If you pay the gas tax, at least you own a car
A few weeks ago, John James, who was Revenue Commissioner for Governor Rudy Perpich, floated the idea in the Strib of an expanded general sales tax to replace the gas tax (28.5 cents a gallon, regardless of price, at the moment). Mr. James has been flogging the idea of an expanded sales tax for a long time. He even started a website, Sensible Tax and Fiscal Systems, in 2010. Peter Hutchinson is or was a sidekick, so that should tell you something.
According to both the Strib op-ed piece, and the web site, James thinks we should extend the sales tax to food, clothing, and many services not presently taxed. Then, he says, we could lower the rate. And, apparently, we wouldn’t need a gas tax because there would be enough revenue from the expanded sales tax to pay for roads and bridge. Swell.
You have to admire John James’ fidelity to this really bad idea. He writes in the Strib that the gas tax is bad as a user tax because it isn’t perfectly congruent with users of the roads and bridges (think electric cars, bicyclists, and the occasional brave pedestrian). And surely there are better ways to combat global warming. And James writes this:
Moreover, a One Minnesota goal suggests recognizing reality — Minnesota is a big state with a lot of driving needed in rural areas, and we all enjoy economic benefits from encouraging rural residents to visit urban areas and urban residents to go Up North regularly.
See the USA in your Chevrolet!
What would be the effect of using additional sales tax revenue for roads and bridges funding (and other things, too)? One thing to look at is where sales taxes come from now. You can find a spreadsheet here for the last year available, 2016, of sales and use taxes collected by county.
Hennepin County leads the pack with $1.6 billion in sales tax collections and about $100 million in use tax collections. It leads the next county, Ramsey, by a factor of three. Here are the top counties:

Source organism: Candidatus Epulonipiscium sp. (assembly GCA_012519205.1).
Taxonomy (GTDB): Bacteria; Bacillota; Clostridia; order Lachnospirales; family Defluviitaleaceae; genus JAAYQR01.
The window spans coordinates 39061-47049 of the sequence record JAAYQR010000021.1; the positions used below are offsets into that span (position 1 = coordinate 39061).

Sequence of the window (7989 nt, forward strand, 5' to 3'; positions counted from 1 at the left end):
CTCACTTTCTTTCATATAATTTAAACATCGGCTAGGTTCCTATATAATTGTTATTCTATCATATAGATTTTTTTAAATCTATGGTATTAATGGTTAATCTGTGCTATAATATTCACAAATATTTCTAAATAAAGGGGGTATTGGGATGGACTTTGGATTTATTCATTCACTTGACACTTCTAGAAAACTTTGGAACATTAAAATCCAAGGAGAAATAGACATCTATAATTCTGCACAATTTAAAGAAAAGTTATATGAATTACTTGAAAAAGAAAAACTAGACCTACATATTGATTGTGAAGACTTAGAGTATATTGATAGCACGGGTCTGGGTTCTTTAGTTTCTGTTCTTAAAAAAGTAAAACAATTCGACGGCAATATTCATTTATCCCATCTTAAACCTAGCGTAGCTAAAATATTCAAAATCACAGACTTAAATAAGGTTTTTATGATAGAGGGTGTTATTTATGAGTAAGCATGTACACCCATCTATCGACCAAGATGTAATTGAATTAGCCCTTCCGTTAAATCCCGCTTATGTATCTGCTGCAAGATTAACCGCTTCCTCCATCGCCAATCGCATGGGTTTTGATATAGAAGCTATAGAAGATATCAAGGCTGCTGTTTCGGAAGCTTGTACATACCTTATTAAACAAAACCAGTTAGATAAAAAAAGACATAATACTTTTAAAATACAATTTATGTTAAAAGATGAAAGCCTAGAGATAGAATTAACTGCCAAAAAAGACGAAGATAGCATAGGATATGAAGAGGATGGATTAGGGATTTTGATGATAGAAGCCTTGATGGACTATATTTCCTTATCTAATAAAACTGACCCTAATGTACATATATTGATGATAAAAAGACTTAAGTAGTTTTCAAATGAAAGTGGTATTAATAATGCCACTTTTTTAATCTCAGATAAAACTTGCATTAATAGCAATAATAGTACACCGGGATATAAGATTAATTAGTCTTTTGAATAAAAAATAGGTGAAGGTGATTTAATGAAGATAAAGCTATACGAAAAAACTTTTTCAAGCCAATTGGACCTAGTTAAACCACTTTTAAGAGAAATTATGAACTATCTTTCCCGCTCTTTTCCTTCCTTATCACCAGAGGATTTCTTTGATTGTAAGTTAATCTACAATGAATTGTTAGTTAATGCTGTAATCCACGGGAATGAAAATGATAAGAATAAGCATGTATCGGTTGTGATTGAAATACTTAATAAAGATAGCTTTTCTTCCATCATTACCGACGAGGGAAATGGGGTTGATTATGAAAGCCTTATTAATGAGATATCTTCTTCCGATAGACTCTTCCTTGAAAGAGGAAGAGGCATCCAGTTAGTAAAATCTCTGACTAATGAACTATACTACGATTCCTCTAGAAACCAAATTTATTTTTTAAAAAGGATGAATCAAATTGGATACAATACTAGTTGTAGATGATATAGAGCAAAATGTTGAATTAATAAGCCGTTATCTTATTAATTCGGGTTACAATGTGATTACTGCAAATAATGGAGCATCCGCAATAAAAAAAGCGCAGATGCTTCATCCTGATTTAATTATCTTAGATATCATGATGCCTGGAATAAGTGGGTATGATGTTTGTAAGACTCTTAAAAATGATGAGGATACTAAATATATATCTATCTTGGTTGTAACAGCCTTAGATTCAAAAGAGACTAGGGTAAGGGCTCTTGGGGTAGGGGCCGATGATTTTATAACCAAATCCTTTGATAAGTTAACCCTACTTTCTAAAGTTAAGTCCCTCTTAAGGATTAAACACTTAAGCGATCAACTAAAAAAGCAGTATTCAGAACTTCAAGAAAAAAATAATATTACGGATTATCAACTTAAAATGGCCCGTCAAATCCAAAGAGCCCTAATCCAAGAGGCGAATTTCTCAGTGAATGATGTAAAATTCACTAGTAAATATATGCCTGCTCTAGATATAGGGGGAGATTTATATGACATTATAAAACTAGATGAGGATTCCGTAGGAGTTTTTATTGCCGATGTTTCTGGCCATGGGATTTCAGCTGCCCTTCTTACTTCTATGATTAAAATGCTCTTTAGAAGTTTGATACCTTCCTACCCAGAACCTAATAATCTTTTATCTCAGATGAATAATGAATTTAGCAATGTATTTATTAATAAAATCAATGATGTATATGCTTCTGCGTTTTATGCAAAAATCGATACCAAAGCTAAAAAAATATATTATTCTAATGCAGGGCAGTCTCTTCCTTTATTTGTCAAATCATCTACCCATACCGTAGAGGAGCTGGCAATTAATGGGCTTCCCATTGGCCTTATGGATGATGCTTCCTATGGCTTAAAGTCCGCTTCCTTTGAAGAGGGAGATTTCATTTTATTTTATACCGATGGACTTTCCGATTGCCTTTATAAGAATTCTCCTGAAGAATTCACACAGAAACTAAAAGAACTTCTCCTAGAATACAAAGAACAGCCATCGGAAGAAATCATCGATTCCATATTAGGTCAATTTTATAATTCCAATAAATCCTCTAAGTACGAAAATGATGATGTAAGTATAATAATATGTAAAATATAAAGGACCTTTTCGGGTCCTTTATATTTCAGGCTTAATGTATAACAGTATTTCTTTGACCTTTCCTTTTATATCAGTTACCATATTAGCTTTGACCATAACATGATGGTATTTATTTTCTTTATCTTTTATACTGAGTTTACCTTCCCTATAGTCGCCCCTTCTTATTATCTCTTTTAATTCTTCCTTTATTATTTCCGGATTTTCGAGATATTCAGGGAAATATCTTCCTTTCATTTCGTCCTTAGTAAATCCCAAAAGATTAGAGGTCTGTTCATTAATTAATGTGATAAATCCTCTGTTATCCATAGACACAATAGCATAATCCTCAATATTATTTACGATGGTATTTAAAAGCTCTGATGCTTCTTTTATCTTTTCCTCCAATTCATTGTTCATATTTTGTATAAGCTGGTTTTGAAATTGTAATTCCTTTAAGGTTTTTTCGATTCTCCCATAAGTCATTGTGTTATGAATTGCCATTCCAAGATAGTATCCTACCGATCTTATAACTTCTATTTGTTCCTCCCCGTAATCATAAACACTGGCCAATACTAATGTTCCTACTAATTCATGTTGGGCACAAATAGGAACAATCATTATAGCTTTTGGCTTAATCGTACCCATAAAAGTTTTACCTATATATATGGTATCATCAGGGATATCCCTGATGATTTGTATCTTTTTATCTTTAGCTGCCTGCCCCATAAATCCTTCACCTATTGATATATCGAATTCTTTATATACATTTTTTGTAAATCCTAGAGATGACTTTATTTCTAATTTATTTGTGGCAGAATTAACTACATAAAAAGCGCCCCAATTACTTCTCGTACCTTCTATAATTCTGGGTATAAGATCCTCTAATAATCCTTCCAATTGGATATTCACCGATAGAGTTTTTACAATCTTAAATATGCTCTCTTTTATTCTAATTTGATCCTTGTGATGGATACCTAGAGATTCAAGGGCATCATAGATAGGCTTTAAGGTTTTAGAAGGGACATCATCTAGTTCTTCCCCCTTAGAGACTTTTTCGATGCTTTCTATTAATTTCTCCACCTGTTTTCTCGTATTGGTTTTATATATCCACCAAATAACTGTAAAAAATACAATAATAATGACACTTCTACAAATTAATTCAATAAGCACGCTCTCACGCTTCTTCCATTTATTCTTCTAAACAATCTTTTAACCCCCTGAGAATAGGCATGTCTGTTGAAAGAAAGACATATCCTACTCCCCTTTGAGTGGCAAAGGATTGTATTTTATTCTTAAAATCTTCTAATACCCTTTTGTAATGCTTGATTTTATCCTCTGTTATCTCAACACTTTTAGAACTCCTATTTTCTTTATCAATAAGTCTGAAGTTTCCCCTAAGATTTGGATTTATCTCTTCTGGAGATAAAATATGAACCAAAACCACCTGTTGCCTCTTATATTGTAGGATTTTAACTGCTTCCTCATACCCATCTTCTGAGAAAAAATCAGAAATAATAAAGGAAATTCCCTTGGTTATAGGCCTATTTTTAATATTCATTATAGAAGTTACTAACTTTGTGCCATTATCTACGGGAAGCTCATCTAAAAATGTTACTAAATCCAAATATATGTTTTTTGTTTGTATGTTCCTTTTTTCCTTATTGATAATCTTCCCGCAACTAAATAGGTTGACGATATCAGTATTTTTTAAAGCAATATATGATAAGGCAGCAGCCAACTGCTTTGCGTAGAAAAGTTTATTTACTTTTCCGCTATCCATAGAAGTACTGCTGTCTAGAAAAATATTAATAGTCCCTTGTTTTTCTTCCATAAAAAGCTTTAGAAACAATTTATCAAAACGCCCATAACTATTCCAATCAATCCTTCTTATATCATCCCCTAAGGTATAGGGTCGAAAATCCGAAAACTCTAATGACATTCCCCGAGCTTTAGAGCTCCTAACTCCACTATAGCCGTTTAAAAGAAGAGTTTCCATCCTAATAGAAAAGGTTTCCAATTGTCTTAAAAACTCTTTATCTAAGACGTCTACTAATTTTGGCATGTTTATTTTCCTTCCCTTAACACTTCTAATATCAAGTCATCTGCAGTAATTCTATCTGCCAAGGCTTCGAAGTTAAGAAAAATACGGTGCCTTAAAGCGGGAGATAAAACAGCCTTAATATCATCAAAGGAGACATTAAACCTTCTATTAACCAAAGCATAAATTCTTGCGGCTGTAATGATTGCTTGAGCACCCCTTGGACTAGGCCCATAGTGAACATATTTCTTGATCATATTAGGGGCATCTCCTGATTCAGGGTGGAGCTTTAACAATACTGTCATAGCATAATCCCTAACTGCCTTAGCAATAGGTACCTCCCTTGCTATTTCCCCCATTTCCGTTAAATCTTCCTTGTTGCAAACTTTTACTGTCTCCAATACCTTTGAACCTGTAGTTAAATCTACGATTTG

For comparison, here are the bottom counties:
These are numbers for the sales and use taxes collected on the law as it presently exists; the numbers would undoubtedly rise substantially if food, clothing, and services were included in the base as John James advocates.
One additional note: sales taxes on motor vehicle purchases are not included; that tax revenue goes into the highway trust fund, as do some other transportation-related sales taxes. The state also issues general obligation bonds that are used for roads and bridges and uses general tax revenue for them on occasion.
The conclusion you should draw from an examination of these numbers is that financing roads and bridges (the state share anyway, we do get a lot of federal money, too) through the sales tax would have the effect of shifting the cost of these things even more to the state’s Sugar Mommies and Daddies, especially Hennepin County.
James complains about the inaccuracy of the gas tax as a user fee then recommends replacing it with a tax that bears no relation whatever to transportation. Eaters in Hennepin County would subsidize motorists in Greater Minnesota. Bizarre.
We know that as a general proposition Greater Minnesota is already subsidized by Lesser Minnesota. This is true in spite of what that sturdy cracker Linda Runbeck once memorably said about cutting Local Government Aid to Minneapolis: she “didn’t want it to get dependent.” Hahaha. (It is really smaller governments in Greater Minnesota that rely on LGA to help keep the lights on.)
If you look at state income tax revenue, I think you will find a similar pattern to the to the sales tax figures. The cities are the economic engines that drive the state and have the tax base; it is understandable and unobjectionable to me that the result is a subsidy to Greater Minnesota.
But the idea of taking a major area of expenditure by the state and shifting the cost of it to a regressive sales tax is ludicrous.
The fact that some transportation users are finding ways to evade the gas tax is a sign that it does have the effect of discouraging the use of fossil fuels.
I think this is good, even though I don’t own an electric car. (I have a 2007 Beetle with 34,000 miles on it; thanks for asking.) The time may come when we have to have some kind of miles-driven tax, but starting out by getting rid of the gas tax is heading in the wrong direction. Sheesh.
Governor Walz has a good idea when he says we should raise the gas tax. He made a great choice in naming Margaret Anderson-Kelliher as his Transportation Commissioner. She was the Speaker of the Minnesota House the last time we raised the gas tax. She understand the issue very well.
Update 1/21: If the state collects $1.7 billion in sales and use taxes from Hennepin County each year, that would, of course, come to $3.4 billion in a biennium. A $45 billion general fund budget number is bandied about, and we will use it here as a rule of thumb. $3.4 billion is about seven and a half percent of that. So much for dependent cities.
Even Linda Runbeck can do that math. If you look at the links in the sidebar to this story, you’ll see, however, the feats of legerdemain employed by rural legislators to avoid transportation taxes.
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